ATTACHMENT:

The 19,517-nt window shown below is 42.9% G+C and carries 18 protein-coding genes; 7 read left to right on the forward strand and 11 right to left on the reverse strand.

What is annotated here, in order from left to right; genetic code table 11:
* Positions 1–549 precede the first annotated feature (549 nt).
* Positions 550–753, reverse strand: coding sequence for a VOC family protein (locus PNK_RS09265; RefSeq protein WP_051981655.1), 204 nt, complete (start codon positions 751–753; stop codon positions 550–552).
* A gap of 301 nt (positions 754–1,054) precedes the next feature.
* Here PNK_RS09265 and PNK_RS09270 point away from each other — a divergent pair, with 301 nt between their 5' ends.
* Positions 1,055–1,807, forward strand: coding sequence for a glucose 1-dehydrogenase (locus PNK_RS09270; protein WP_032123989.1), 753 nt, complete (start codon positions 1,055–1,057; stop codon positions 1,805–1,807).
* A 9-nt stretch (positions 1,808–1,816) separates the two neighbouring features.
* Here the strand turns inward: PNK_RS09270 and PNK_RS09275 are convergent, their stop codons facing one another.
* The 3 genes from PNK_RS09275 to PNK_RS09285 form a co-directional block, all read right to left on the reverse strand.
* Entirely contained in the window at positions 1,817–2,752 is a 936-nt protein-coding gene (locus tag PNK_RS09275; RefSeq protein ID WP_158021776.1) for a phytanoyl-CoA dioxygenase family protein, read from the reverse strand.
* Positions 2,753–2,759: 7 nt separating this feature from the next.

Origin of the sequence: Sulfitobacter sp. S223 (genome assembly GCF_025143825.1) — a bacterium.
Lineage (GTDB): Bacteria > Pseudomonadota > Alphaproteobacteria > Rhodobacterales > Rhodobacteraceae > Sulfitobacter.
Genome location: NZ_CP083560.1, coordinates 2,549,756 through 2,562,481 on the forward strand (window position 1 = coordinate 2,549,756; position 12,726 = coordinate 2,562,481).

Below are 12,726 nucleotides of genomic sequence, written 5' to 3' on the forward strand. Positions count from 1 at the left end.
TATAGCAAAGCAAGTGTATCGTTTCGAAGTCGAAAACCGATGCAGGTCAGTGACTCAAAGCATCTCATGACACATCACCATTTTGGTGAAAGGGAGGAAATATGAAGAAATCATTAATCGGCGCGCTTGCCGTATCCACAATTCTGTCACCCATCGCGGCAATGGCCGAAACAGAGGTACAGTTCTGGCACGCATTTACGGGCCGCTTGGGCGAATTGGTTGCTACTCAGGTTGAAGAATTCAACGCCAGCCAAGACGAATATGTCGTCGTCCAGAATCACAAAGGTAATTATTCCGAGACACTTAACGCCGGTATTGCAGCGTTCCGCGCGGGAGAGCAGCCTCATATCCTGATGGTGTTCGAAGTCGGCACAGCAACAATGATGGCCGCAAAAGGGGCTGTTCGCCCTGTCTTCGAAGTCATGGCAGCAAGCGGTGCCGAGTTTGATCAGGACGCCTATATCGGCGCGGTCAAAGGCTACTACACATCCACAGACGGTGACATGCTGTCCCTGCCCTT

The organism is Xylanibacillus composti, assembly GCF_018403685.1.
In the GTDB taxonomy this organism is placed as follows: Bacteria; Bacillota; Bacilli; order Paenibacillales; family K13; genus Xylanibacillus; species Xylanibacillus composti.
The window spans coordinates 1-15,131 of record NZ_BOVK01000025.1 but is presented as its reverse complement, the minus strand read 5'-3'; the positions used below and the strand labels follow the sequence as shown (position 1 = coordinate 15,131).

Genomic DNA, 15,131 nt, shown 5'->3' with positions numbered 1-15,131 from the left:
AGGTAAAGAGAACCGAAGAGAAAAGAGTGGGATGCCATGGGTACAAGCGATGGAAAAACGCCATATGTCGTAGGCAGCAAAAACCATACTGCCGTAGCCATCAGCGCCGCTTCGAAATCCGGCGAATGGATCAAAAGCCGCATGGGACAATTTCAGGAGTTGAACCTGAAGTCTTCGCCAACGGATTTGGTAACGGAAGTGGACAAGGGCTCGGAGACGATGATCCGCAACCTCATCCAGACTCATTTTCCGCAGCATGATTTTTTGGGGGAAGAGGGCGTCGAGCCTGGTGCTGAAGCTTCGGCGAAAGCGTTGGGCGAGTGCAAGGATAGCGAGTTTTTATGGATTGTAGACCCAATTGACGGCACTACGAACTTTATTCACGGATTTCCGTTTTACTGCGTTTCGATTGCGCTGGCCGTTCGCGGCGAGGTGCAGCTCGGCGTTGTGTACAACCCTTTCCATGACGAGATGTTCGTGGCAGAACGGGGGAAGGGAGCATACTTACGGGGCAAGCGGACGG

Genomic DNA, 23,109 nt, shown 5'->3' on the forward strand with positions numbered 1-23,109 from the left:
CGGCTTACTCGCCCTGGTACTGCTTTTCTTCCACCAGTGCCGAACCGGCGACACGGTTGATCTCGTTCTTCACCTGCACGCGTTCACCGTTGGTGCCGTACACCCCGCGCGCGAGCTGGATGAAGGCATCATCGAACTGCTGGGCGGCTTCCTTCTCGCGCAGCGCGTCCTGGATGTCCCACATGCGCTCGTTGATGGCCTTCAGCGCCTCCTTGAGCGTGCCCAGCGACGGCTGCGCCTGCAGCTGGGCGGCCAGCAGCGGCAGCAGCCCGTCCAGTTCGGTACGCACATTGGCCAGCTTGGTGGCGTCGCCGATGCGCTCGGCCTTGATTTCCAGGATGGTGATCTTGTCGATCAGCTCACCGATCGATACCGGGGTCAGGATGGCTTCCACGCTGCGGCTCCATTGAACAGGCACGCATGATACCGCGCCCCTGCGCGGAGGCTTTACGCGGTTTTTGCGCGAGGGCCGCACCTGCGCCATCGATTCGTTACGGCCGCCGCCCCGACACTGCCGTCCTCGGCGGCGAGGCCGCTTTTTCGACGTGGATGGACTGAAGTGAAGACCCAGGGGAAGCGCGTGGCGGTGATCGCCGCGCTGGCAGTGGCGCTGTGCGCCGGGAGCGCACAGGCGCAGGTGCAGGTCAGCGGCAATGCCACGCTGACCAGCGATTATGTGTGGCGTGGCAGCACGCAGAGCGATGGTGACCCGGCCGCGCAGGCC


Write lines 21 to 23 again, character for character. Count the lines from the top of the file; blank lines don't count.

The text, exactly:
Genomic DNA, 15,131 nt, shown 5'->3' with positions numbered 1-15,131 from the left:
AGGTAAAGAGAACCGAAGAGAAAAGAGTGGGATGCCATGGGTACAAGCGATGGAAAAACGCCATATGTCGTAGGCAGCAAAAACCATACTGCCGTAGCCATCAGCGCCGCTTCGAAATCCGGCGAATGGATCAAAAGCCGCATGGGACAATTTCAGGAGTTGAACCTGAAGTCTTCGCCAACGGATTTGGTAACGGAAGTGGACAAGGGCTCGGAGACGATGATCCGCAACCTCATCCAGACTCATTTTCCGCAGCATGATTTTTTGGGGGAAGAGGGCGTCGAGCCTGGTGCTGAAGCTTCGGCGAAAGCGTTGGGCGAGTGCAAGGATAGCGAGTTTTTATGGATTGTAGACCCAATTGACGGCACTACGAACTTTATTCACGGATTTCCGTTTTACTGCGTTTCGATTGCGCTGGCCGTTCGCGGCGAGGTGCAGCTCGGCGTTGTGTACAACCCTTTCCATGACGAGATGTTCGTGGCAGAACGGGGGAAGGGAGCATACTTACGGGGCAAGCGGACGG

Genomic DNA, 23,109 nt, shown 5'->3' on the forward strand with positions numbered 1-23,109 from the left: